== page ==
Despite the efforts, the Global Compact for Safe, Orderly and Regular Migration falls short of its promises.
- Since the beginning of 2018, more than 1,422 persons have lost their lives in the Mediterranean attempting to migrate to Europe.
- In Central America more than 429,000 people from Guatemala, El Salvador and Honduras fled their homes since 2015.
- In Europe, the total number of entries has been dramatically reduced, from 239,492 individuals in 2016 to 102,308 migrants in 2017 and 48,629 so far in 2018.
- On Friday 13, July, the United Nations Member States concluded the six-month process of the Global Compact for Safe, Orderly and Regular Migration by announcing the final draft.
- The GCM falls short of the promises of the New York Declaration for Refugees and Migrants adopted in September 2016.
NEW YORK/GENEVA – Friday, 13 July 2018 marked the end of intergovernmental negotiations on the Global Compact for Safe, Orderly and Regular Migration (GCM). United Nations Member States concluded the six-month process by announcing the final draft of the GCM. Franciscans International (FI) was involved all six rounds of negotiations, analyzing various drafts of the text, and advocating for the protection of human rights of all migrants, regardless of status.
The migration crisis: facts and figures
According to the United Nations, there are more migrants and displaced persons now than at any time since the Second World War. Since the beginning of 2018, more than 1,422 persons have lost their lives in the Mediterranean attempting to migrate to Europe. Governments are enacting new restrictions on asylum seekers and other migrants; in Europe, the total number of entries has been dramatically reduced, from 239,492 individuals in 2016 to 102,308 migrants in 2017 and 48,629 so far in 2018. In Central America more than 429,000 people from Guatemala, El Salvador and Honduras fled their homes since 2015, according to La72, a Franciscan migrant shelter in Tenosique, Mexico. In Malaysia, 62 migrant workers (and victims of human trafficking) coming from one of the poorest Indonesian provinces were killed in 2017.
The GCM: between consensual progress and status quo
The closing session of the GCM process on July 13th provided a good opportunity to reflect on the text’s advances and limitations. A large consensus of Member States presented a forward-looking and positive view of diplomacy and multilateralism. The Permanent Representatives of Mexico and Switzerland, who acted as co-facilitators, were able to navigate a delicate balance in this challenging and charged political moment in which xenophobia and racism are on the rise. FI is grateful for their leadership.
However, the GCM falls short of the promises of the New York Declaration for Refugees and Migrants adopted in September 2016, in which Member States had committed, among other priorities, to protect the human rights of all refugees and migrants, regardless of their status. The “achievements” of the GCM mentioned by some are merely repetitions of already-existing international human rights obligations. The GCM was unable to bring forward the groundbreaking framework the world needs to live up to the expectations of millions of migrants. In some respects, the GCM even regresses in terms of human rights protection by adopting lower standards than those already existing in some countries.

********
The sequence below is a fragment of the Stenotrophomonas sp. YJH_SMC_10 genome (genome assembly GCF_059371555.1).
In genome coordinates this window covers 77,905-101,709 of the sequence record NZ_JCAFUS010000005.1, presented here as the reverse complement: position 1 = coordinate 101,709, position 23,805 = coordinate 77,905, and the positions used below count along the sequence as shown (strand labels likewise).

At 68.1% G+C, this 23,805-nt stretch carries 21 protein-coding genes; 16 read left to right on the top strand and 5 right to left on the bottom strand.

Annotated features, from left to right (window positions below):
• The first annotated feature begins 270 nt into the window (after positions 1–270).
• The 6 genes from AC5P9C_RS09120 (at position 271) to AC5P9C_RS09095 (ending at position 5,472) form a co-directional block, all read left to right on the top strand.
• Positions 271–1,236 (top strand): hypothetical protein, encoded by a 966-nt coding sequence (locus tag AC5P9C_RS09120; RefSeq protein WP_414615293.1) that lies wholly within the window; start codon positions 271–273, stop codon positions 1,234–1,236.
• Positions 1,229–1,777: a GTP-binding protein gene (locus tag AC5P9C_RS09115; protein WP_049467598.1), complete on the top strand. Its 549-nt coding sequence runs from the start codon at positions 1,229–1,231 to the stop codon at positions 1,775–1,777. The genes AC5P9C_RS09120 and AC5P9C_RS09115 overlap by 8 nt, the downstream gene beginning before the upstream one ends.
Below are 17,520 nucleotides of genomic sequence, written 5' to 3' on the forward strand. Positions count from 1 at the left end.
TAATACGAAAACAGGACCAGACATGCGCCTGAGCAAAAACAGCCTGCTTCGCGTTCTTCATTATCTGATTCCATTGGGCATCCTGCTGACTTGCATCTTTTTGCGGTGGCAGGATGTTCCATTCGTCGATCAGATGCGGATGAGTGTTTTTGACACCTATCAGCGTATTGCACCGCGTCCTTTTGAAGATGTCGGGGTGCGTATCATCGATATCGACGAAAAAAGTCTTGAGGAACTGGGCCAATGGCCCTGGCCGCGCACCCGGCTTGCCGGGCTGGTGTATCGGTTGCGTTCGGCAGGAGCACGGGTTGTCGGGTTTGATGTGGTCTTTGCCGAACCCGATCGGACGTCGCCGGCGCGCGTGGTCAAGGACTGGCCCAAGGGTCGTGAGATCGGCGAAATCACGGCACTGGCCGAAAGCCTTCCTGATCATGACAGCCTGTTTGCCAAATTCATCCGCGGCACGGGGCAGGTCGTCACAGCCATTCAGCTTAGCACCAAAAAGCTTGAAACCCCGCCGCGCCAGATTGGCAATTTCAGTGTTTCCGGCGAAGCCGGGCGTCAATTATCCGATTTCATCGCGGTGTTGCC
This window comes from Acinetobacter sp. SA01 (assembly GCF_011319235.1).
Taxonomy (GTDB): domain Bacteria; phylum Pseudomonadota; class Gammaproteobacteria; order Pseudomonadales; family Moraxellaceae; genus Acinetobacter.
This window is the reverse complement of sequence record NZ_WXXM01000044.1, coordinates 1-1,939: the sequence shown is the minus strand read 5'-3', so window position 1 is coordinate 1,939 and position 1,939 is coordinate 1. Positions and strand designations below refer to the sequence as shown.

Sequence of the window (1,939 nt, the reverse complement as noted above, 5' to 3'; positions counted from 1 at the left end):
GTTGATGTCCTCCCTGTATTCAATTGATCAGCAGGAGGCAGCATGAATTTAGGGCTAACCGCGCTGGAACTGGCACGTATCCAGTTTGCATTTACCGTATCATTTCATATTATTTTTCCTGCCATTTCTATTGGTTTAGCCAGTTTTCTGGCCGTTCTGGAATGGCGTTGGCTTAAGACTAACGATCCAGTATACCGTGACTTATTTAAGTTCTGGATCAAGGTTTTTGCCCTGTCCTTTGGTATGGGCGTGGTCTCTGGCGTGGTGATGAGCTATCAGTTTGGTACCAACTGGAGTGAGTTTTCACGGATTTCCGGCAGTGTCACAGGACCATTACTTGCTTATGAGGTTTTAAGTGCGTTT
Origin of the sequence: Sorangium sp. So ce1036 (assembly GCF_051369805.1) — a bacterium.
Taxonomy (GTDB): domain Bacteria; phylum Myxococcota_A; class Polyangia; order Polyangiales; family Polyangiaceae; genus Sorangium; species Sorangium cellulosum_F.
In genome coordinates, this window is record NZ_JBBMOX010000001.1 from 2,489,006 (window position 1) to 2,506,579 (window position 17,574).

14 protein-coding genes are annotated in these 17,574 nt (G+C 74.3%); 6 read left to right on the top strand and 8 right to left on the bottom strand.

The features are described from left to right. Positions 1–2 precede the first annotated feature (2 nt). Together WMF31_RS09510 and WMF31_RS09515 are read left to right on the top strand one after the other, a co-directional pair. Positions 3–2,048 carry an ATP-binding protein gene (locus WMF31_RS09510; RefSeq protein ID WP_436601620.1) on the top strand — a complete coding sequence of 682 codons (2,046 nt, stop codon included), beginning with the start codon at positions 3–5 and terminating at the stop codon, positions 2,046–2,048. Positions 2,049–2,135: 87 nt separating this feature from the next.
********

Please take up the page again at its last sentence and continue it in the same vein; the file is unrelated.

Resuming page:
“The final text of the Compact is far from what we fought to achieve. We have ended up with a text that practically reinforces a differentiation between regular and irregular migrants, limiting the access of the latter to public services. The failure to address and prohibit the criminalization of migrants will continue to cause the harm we are all witnessing now around the world. We also lost several essential human rights protections throughout the rounds of negotiation; the call to end the practice of exploitative employer-tied visas disappeared; and the realization of the right to nationality was considerably undermined,” said Marina El Khoury, UN Representative for Franciscans International in New York.
Implementation and next steps
FI will continue advocating for the respect, protection, and fulfillment of the universal human rights of all migrants and refugees, no matter their status and situation. We will strive to ensure that migration policies remain rooted in core human rights principles. In the next few months, we will continue to follow the process and monitor the implementation phase of the GCM, working to ensure that the abovementioned gaps are addressed through existing international mechanisms.
NOTE TO EDITORS:
Franciscans International is a human-rights organization based in Geneva and New York. For more information about FI: www.franciscansinternational.org
The Global Compact for migration is the first, intergovernmentally negotiated agreement, prepared under the auspices of the United Nations, to cover all dimensions of international migration in a holistic and comprehensive manner. For more info: https://refugeesmigrants.un.org/migration-compact
For media inquiries, please contact:
In New York, Ms. Marina El Khoury, at email@example.com +1-929-990-7873
In Geneva, Ms. Sandra Epal Ratjen, at firstname.lastname@example.org +41 (0)22 779 40 10